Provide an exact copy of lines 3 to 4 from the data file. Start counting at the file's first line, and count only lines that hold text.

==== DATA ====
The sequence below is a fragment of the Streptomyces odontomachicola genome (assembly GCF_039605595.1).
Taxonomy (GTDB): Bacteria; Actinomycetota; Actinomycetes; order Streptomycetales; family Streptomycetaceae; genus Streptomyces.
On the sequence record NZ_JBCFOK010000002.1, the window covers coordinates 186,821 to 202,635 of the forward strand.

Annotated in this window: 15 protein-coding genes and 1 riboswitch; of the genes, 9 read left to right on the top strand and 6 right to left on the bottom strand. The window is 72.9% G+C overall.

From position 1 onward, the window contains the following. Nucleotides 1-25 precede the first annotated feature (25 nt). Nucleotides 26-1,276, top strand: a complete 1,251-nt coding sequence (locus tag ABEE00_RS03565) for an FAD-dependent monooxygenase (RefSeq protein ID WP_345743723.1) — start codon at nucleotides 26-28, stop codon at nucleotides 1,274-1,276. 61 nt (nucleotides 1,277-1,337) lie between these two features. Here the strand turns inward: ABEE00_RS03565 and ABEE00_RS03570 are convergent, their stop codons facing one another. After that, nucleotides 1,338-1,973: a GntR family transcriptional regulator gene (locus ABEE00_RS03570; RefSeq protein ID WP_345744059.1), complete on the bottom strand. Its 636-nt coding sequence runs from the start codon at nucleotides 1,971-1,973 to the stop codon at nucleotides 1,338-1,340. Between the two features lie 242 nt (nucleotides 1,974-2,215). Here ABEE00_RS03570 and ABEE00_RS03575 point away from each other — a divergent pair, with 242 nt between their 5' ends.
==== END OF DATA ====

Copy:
On the sequence record NZ_JBCFOK010000002.1, the window covers coordinates 186,821 to 202,635 of the forward strand.

Annotated in this window: 15 protein-coding genes and 1 riboswitch; of the genes, 9 read left to right on the top strand and 6 right to left on the bottom strand. The window is 72.9% G+C overall.